"This was one of those days where it seemed everything went wrong," said Discovery Channel...
"This was one of those days where it seemed everything went wrong," said Discovery Channel directeur-sportif Dirk Demol on a less-than-average team performance in Gent-Wevelgem that only saw one finisher in Antonio Cruz, who came 16th, with the rest of the team suffering mechanicals, bad luck, or being the victim of crashes. "That's life, and now we have to focus on Sunday."
However, with one of their team's star-performers for Paris-Roubaix and last year's third place finisher, Roger Hammond, crashing out after hitting a pole, the Discovery fleet may not be in full motion this weekend. Heading the British national champion's list of injuries is a broken thumb, but Hammond also suffered a sprained ankle and bruised knee as a result of his crash.
Recalled Hammond to ThePaceline.com: "I thought, 'What the hell is he doing out on the edge of the road?' It was strange, but thought he may be just another crazy fan who likes to stand out there in front of the riders until the last minute. I was riding towards him and went behind him on the cycle path to get around, but he then shot back and I had to move back into the road and couldn't avoid the pole."
"It's pretty serious," said Hammond on his injuries. "With a broken thumb, it would be difficult but not impossible to ride on Sunday, but with the ankle and knee, it may not be possible. The only thing I can hope for is to recover the next few days. The finger is not a problem - I can immobilize the thumb so I can hold the handlebars. It's not ideal but we'll see. I'll go training tomorrow and see what happens."
"I think there is a very small chance he can race on Sunday but we need to wait another day or so," added Demol.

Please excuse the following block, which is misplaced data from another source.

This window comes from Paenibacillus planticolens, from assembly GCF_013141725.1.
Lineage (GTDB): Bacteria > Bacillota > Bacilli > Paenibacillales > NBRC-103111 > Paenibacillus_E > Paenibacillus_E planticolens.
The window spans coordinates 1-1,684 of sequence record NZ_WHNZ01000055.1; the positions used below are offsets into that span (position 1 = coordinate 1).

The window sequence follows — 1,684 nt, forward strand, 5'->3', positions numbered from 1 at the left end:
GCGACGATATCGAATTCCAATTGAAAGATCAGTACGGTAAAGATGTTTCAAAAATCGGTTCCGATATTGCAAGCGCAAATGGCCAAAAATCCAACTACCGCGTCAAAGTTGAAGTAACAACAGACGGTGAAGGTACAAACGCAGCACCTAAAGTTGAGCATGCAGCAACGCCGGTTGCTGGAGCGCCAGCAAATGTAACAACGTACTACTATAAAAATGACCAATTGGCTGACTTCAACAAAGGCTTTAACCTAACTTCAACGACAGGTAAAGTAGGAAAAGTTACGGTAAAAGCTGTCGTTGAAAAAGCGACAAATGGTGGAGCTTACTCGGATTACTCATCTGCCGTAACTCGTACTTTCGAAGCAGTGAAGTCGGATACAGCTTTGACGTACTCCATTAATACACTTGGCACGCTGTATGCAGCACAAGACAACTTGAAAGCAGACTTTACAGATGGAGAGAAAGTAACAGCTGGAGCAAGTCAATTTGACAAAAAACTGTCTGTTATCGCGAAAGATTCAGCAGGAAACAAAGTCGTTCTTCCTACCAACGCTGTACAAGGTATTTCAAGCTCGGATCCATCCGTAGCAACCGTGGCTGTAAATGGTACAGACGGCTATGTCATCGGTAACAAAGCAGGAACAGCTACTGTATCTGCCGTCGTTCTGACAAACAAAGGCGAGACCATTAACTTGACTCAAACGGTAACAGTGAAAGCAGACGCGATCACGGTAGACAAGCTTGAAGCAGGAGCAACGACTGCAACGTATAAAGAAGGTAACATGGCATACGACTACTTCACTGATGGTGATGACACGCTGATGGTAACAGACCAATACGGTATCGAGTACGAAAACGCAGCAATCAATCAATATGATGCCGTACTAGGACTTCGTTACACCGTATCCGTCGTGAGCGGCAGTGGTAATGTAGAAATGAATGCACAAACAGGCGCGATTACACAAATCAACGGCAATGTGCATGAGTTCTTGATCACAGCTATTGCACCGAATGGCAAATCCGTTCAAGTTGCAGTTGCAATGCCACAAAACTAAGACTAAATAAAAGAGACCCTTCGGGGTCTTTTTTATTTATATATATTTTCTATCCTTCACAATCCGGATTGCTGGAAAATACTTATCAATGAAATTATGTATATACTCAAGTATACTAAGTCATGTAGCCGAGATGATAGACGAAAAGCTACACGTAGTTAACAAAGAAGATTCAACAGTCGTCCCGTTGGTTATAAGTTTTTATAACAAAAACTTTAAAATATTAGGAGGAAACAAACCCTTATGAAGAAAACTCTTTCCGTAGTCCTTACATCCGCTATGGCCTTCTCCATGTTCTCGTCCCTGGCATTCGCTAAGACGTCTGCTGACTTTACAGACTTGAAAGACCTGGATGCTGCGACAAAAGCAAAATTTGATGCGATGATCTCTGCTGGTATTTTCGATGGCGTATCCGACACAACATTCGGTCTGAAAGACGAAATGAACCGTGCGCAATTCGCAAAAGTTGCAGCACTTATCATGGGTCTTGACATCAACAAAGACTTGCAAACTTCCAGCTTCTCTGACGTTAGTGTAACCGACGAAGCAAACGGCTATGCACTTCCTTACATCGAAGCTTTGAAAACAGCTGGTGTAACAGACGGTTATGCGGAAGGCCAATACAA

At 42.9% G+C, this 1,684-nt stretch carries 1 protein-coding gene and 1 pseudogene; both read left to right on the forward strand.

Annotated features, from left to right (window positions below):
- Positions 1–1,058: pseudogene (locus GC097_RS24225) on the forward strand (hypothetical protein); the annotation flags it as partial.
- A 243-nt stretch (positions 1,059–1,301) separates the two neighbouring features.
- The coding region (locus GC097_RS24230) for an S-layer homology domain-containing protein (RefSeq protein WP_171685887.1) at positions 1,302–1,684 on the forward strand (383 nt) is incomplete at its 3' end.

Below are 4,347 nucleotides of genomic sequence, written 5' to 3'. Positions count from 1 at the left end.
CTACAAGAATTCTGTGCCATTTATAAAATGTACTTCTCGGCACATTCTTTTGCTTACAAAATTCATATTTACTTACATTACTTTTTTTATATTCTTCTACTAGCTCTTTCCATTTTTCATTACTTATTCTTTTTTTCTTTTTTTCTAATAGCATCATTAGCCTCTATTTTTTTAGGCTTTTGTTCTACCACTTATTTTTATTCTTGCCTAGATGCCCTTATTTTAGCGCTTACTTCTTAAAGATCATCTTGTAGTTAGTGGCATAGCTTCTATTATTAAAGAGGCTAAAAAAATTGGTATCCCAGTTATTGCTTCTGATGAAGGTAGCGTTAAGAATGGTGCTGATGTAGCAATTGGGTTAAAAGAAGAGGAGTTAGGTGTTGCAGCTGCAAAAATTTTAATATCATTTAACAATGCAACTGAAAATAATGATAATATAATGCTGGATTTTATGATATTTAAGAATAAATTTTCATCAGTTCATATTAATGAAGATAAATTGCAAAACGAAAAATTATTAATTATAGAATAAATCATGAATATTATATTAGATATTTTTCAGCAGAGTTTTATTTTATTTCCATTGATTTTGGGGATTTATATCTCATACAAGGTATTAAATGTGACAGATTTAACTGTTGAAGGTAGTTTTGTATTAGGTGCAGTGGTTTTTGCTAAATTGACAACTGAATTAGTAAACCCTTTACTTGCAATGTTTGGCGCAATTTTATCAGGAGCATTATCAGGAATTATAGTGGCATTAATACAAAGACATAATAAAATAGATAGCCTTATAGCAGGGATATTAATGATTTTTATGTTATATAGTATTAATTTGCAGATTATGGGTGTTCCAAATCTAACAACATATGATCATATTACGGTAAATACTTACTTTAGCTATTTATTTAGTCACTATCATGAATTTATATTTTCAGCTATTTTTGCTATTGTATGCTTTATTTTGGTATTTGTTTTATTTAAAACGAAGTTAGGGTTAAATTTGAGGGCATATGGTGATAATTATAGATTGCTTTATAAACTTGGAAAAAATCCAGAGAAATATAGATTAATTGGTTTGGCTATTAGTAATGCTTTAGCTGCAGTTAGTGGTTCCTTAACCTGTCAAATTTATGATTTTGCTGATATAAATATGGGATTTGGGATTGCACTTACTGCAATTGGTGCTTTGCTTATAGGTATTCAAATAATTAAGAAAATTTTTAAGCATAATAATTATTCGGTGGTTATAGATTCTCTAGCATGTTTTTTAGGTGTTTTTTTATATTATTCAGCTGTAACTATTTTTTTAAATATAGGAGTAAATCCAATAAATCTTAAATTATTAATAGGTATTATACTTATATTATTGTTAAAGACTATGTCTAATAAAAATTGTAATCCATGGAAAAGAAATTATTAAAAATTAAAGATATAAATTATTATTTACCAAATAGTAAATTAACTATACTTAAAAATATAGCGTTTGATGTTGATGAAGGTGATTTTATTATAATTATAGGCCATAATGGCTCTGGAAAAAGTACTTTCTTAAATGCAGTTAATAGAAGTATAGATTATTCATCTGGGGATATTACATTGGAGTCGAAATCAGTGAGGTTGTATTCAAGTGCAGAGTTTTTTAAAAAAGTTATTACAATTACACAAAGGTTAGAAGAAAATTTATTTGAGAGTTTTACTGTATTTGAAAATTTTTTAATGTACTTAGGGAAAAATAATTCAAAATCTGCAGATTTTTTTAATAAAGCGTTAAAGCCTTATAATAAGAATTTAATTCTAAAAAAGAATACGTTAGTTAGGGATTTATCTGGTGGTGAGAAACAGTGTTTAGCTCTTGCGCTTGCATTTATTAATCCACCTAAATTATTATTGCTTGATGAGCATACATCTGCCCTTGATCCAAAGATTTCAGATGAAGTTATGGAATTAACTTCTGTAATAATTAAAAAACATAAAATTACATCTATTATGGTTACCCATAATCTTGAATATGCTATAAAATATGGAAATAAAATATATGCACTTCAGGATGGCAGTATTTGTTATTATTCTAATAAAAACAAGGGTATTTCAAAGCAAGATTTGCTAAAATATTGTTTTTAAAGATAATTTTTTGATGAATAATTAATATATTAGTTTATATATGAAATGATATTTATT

Devolder an off-day in Flanders; Boonen the King of Belgium
Demol also thought that Stijn Devolder, the winner of Three Days of the Panne last week, had an off day at the Tour of Flanders last Sunday. "I think it may have been his worst day of the season," he said. "Maybe he spent too much energy last week. And on Thursday and Friday, he was very busy with friends and the media - everybody wanted a piece of him because of De Panne."
On his former protege Tom Boonen, who Demol began working with when he was just 15 years old, before joining US Postal for a year after riding as a stagiaire in 2001, the assistant directeur-sportif only has praise for the winner of the Ronde van Vlaanderen: "He's a national hero. They should now be calling him the King of Belgium," said Demol.
"I knew all the time he was going to turn into a [successful] rider, but it's gone faster than I expected it would go. He's only 24 years old. Last year, he won over 20 races and this year he already has six wins including Flanders. I didn't think he was ready to do that now, but maybe in one or two years. Plus, the way he won Flanders - it wasn't in a group sprint from 15-20 riders but in an attack to win alone. Unbelievable."
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